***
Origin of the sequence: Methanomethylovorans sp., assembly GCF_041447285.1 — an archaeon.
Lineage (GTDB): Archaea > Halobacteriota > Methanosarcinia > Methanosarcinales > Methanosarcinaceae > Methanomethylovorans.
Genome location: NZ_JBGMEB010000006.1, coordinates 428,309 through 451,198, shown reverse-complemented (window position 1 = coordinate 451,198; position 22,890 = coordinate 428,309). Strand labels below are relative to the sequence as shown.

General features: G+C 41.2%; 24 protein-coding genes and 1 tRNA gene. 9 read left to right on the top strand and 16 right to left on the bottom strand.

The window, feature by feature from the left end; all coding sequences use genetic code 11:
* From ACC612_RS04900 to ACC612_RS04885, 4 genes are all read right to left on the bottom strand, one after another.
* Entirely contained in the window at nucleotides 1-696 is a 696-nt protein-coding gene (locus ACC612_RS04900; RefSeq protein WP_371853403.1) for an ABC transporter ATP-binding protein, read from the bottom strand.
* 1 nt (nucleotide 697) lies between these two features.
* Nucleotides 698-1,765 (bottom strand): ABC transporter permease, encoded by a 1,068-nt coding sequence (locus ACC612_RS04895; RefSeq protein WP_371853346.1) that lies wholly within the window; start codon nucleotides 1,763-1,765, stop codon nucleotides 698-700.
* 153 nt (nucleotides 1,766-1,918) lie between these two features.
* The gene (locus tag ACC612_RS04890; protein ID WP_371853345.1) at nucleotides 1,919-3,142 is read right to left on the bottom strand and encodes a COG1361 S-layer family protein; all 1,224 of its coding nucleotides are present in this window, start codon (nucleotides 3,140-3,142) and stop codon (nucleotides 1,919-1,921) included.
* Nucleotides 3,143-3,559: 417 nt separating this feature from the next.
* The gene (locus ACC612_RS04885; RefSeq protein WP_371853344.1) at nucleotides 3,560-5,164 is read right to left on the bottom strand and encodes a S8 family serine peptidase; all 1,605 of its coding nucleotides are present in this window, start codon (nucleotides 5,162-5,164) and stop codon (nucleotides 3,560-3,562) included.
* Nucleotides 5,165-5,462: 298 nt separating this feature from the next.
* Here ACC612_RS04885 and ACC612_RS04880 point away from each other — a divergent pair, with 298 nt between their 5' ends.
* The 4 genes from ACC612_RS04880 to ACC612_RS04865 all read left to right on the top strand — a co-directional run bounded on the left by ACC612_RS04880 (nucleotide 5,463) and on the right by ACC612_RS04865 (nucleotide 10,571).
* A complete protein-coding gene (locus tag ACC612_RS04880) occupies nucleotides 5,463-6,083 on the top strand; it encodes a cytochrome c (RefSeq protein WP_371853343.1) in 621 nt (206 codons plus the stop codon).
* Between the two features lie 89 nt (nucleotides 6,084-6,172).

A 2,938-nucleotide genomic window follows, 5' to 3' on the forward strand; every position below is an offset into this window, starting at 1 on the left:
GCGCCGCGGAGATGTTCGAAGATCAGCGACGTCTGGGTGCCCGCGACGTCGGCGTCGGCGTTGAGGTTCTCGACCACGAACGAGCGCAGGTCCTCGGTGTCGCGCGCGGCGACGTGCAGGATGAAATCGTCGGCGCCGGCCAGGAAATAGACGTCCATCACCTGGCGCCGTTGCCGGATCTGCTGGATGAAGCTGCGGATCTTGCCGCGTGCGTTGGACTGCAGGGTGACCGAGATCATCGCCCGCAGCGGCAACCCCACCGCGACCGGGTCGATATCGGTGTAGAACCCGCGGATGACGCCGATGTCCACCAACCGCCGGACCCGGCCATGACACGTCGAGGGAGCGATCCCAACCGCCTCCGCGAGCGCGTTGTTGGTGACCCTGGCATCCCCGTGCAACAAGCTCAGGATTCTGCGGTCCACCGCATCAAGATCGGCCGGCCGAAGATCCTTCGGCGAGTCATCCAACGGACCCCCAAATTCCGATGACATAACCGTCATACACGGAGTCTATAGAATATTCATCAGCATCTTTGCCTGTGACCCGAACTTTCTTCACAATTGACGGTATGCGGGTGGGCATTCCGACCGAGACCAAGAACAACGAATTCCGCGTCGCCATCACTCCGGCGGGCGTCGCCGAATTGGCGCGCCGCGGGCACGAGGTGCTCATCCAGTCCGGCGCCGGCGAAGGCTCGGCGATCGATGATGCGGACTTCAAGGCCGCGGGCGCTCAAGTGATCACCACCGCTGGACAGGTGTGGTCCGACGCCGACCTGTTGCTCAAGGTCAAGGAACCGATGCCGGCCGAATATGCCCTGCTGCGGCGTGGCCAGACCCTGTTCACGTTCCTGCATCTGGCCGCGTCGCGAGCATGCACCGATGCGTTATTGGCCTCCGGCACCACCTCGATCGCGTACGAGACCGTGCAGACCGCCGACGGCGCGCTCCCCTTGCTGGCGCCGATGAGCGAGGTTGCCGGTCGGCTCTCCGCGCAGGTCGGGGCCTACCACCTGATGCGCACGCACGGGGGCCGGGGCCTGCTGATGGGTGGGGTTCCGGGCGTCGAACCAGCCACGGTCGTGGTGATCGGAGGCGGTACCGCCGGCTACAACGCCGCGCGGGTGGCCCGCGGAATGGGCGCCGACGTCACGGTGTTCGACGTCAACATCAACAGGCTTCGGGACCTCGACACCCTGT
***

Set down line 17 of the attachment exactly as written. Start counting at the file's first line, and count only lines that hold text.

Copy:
* A complete protein-coding gene (locus tag ACC612_RS04880) occupies nucleotides 5,463-6,083 on the top strand; it encodes a cytochrome c (RefSeq protein WP_371853343.1) in 621 nt (206 codons plus the stop codon).